Journeying Toward Wholeness

Vibrant Jung Thing Blog

Into the Wild

July 15th, 2008 · Current Affairs, depth psychology, Film, Individuation, Jungian analysis, life passages, Lifestyle, Mississauga, Oakville, Ontario, Peel Region, popular culture, Psychotherapy, puer aeternis, soul, suburbia / exurbia

Itw_wallpaper_04_800x600 If you haven’t seen it, "Into the Wild" is a 2007 film written and directed by Sean Penn, and starring Emile Hirsh.  It is based on the true life story of Christopher McCandless, originally recounted by John Krakauer in his 1992 book of the same name.  It’s a remarkable film, in many ways, and not least of all because of the different and sometimes conflicting emotions it stirs up in the viewer.  It touches on deep issues that underlie this suburban life that we share, issues of destiny and what is fundamentally important in our living.

The protagonist, Christopher McCandless, is a young man of 23 who has been raised in a middle class suburban home, who rejects all the trappings of this life for a life on the road, which ultimately takesItw_wallpaper_07_800x600_2   Itw_icon_3 him to the wilds of Alaska.  He attends a good university, and gets his degree, and then, for complex reasons tied up with his experiences of loneliness, alienation and superficiality in his family of origin, he decides to embark on a life that is radically at odds with the generally accepted values of our culture.  He burns the last of his money, and heads for a life of wandering.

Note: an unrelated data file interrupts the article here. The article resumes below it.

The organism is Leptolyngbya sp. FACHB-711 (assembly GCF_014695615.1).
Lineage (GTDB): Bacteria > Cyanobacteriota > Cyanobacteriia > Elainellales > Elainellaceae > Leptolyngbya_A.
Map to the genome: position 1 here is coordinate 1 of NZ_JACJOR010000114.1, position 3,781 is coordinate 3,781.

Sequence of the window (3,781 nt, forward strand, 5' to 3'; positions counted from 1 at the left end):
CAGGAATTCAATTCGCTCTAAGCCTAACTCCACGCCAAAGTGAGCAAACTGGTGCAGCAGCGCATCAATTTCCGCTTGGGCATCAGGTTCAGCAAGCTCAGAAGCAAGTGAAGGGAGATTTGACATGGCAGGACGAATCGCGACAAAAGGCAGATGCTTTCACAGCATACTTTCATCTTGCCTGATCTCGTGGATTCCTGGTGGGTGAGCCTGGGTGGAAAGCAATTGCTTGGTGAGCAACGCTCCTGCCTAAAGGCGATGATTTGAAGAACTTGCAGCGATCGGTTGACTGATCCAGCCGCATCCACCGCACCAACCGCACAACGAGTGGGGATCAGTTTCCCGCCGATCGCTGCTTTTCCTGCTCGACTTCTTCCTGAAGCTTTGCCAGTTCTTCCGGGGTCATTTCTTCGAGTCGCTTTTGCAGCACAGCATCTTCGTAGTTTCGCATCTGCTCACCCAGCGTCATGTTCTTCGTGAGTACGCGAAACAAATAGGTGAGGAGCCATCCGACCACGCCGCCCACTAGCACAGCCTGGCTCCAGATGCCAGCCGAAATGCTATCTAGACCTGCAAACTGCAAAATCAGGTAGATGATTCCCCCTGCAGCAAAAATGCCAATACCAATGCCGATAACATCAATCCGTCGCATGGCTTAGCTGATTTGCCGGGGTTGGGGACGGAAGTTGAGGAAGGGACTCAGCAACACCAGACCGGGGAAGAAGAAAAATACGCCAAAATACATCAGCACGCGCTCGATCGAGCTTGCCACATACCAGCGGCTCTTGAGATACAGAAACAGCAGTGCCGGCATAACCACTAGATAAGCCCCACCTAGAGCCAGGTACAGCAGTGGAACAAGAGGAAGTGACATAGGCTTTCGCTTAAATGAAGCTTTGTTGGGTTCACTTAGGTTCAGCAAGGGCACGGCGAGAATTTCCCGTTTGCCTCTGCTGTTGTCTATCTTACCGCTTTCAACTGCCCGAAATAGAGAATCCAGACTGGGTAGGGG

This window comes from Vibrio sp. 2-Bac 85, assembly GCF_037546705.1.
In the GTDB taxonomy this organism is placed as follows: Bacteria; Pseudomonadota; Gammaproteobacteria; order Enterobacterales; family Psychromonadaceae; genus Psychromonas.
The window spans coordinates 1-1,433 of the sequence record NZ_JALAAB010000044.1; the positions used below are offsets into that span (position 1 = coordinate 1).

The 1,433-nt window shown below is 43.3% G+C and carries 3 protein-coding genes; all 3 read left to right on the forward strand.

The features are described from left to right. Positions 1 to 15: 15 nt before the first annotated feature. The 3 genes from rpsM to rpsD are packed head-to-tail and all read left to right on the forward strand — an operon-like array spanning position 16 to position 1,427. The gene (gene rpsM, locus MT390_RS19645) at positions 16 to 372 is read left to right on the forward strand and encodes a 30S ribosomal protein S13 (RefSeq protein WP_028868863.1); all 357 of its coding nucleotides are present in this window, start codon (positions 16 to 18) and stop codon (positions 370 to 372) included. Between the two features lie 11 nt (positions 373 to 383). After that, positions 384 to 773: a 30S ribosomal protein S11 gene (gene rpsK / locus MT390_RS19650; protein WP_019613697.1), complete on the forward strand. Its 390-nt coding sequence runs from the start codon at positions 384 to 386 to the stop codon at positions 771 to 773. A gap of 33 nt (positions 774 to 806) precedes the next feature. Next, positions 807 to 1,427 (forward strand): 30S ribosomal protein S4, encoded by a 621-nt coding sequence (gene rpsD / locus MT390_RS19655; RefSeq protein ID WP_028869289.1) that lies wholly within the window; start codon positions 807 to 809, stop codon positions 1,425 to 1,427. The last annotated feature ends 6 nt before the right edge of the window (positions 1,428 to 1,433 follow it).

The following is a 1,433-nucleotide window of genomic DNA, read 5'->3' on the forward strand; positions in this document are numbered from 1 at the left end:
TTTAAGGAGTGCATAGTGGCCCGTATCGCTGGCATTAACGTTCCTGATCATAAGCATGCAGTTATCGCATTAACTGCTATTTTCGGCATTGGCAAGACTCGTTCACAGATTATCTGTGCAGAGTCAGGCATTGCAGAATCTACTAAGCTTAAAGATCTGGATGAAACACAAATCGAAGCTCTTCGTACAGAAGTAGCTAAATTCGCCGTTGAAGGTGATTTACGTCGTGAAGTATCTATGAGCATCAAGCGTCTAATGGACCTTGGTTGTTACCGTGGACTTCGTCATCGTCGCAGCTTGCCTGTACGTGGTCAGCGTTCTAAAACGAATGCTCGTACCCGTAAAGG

Images: Paramount Vantage

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Individual Identity in a Big Box World

June 20th, 2008 · Current Affairs, depth psychology, Halton Region, Individuation, Jungian analysis, life passages, Lifestyle, Mississauga, Oakville, Peel Region, popular culture, Psychotherapy, suburbia / exurbia

Big_box_blog "Say No to Big Box Schools" is a message on signs recently posted around my neighbourhood in Oakville.  The local school board has announced plans to consolidate a number of schools, in some cases closing smaller schools that have been part of communities for a very long time.  This has produced quite a strong reaction in the community, not surprisingly.  I believe that this is for many reasons, but not least of all, because of the feeling that children who attend these larger schools may be severed from their rooting in a local environment that allows their individuality and uniqueness to come out and be appreciated.  The fear is that children will become lost in anonymous and faceless institutions.

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